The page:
Connor McGovern settles in at center for Penn State, recruits will flock to spring game and more
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Center’s a snap for Connor McGovern
Penn State’s Connor McGovern returns to center this year. It is his natural position – he played it in high school but started 9 games at right guard last year for the Nittany Lions – though he knew coming into spring practice that he would be asked to perform an act that is decidedly unnatural to him.
That would be executing a shotgun snap, something that was not required of him at Lake-Lehman High School in Northeastern Pennsylvania. The Lions, by contrast, never have their quarterback under center, so even before spring drills commenced in late March he began snapping … and snapping … and snapping.
McGovern, a 6-foot-5, 313-pound sophomore, told reporters on a conference call Tuesday that he fired off about 1,000 snaps in preparation for his new role. He said that helped a lot, as reported by Derek Levarse of the Times Leader in Wilkes-Barre, Pa:
“I was pretty comfortable for that first practice. It’s coming along very well.”
McGovern, who succeeds Brian Gaia, said he is trying to become more vocal in his new position, obviously a key one on a unit that looms as a team strength. Six players have starting experience, and others – notably guard Michal Menet and tackle Will Fries – have exhibited great promise.
Now the goal, McGovern said, is to become more physical – to finish blocks, knock guys off their feet, make life easier for quarterback Trace McSorley and running back Saquon Barkley.
Again, per Levarse:
“I think the offense has a very good shot at being special this year.”
Pennlive.com compiled a list of recruits who will be on hand for Saturday’s Blue-White Game, and it consists of 18 players in the 2018 cycle, 8 of whom have already committed to PSU, and 8 who will be in the 2019 cycle.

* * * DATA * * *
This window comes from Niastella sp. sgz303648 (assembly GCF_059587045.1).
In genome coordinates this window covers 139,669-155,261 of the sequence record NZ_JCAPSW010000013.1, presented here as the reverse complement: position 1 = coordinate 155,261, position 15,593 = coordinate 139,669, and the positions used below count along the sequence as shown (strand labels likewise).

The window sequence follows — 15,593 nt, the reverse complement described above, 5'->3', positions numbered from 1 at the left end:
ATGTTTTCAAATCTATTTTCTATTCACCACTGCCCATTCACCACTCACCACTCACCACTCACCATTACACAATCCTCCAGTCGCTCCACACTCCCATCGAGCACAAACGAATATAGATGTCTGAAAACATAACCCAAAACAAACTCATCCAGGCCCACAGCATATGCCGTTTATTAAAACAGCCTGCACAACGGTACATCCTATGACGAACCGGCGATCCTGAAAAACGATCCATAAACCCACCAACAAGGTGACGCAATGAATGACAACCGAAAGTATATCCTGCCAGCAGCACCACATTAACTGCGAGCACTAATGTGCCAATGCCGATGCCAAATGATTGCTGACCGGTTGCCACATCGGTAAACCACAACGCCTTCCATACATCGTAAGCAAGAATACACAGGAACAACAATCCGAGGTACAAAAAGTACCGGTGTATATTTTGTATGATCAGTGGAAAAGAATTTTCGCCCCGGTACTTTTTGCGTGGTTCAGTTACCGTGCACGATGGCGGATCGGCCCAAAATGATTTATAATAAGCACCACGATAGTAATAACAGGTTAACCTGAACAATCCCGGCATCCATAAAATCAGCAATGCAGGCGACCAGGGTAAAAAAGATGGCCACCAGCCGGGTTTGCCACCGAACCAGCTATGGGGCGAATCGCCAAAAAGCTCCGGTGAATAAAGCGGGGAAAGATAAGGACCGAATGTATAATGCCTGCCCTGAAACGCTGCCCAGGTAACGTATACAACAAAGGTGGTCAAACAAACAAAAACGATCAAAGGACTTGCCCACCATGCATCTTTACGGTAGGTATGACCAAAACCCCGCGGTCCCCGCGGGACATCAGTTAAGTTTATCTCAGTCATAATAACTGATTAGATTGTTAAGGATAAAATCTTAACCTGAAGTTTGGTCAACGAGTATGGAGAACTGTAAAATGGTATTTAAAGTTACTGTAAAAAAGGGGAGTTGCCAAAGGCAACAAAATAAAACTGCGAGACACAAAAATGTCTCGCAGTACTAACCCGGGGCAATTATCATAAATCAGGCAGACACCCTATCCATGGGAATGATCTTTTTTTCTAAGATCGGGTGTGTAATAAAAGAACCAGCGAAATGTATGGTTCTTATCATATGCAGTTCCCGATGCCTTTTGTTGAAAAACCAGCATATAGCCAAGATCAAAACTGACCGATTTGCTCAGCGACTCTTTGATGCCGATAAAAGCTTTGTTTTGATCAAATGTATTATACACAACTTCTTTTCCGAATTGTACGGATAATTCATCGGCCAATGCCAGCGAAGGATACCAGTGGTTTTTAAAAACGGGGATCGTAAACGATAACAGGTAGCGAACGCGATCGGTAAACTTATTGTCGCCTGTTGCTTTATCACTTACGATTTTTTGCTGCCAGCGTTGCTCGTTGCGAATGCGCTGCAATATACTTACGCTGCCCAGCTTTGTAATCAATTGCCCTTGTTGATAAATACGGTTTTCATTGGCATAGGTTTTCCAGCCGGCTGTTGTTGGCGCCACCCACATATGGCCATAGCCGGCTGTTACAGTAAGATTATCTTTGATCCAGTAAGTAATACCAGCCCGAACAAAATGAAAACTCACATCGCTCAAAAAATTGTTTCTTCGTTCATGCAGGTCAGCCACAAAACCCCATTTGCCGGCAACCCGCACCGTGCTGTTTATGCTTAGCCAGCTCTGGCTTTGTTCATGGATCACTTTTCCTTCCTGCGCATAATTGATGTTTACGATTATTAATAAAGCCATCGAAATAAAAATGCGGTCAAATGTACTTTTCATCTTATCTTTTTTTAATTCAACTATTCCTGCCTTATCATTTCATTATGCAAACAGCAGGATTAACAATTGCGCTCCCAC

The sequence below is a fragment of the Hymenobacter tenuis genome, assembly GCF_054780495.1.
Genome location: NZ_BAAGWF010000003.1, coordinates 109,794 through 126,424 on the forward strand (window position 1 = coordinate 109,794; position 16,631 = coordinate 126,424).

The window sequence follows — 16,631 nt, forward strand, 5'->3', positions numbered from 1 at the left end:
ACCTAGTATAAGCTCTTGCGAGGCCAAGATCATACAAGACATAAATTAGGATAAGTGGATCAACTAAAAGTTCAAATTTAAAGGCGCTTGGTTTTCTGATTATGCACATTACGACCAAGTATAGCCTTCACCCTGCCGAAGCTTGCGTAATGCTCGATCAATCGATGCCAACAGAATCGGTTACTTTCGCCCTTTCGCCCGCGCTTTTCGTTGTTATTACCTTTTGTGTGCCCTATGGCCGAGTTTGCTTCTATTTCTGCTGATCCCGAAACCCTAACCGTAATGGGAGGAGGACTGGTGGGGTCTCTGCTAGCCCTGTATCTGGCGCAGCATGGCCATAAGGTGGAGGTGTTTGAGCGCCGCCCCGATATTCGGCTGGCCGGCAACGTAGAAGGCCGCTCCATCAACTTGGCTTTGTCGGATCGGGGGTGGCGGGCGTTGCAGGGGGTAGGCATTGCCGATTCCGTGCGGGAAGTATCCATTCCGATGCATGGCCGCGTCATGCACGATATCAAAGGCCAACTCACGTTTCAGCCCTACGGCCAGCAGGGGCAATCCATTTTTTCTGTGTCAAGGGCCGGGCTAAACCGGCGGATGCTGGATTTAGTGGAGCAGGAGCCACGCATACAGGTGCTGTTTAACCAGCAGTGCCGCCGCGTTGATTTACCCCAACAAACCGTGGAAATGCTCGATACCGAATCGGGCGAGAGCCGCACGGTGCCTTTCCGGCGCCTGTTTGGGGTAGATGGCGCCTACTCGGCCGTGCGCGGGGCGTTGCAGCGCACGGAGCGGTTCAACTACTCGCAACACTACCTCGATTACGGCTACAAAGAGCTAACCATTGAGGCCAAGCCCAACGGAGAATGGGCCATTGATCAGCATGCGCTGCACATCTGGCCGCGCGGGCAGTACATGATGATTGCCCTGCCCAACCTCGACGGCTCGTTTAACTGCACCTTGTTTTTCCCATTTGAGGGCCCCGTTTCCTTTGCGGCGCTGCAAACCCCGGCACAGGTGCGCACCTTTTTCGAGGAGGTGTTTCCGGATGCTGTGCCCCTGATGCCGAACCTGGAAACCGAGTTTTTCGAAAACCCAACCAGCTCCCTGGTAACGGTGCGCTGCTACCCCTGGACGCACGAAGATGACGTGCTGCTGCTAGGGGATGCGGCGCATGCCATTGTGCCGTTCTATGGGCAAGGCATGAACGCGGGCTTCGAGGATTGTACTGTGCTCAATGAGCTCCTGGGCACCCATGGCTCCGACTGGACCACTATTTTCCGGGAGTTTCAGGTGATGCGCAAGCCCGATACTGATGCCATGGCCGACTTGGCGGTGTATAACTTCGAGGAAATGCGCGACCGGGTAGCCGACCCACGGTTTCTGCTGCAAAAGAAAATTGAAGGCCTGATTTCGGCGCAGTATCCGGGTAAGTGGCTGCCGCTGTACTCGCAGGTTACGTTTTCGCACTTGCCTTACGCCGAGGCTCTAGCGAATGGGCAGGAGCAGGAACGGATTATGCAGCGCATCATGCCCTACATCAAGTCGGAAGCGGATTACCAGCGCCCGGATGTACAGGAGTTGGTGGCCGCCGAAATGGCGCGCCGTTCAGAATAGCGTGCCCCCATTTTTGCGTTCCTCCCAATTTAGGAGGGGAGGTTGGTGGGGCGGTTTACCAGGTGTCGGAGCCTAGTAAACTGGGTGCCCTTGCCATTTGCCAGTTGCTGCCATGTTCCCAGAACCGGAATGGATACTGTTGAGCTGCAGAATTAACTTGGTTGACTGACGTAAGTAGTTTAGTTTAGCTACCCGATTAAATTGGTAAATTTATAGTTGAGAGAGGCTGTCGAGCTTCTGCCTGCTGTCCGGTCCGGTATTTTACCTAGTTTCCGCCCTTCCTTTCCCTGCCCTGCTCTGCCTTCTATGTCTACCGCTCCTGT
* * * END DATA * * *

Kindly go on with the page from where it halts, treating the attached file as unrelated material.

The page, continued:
Foremost among the 2018 commits are 5-star quarterback Justin Fields and 4-star running back Ricky Slade. Notably missing from the list – so far, at least – are defensive end Micah Parsons and offensive tackle Chris Bleich.
Pennlive speculates about whether the Lions should be on “flip alert” with both, since Parsons, PSU’s top recruit, attended Ohio State’s spring game and Bleich visited Nebraska this past weekend.
Penn State likes to trumpet itself as “unrivaled,” something that particularly rankles the folks at Pitt – not without reason, either, considering the schools’ long, bitter history.
The PSU-Pitt series, dormant since 2000, was renewed the second week of last season, and the Panthers came away with a 42-39 victory. That has given them something to crow about, and the Lions’ response came in the form of an announcement over the weekend that they will celebrate the 2016 Big Ten championship not when they open the season against Akron on Sept. 2, but the following Saturday.
When Pitt visits Beaver Stadium.
Pittsburgh Post-Gazette columnist Adam Bittner writes that the decision is “super petty,” but not surprising:
Actions speak louder than words, and whether (James) Franklin and/or his players come right out and say it over the next few months or not, this gesture tells you all you need to know about how Penn State feels about Pitt now that the missing recent history has been filled in by a crushing defeat.
The Lions want it. They want it bad. Because Pitt is their rival.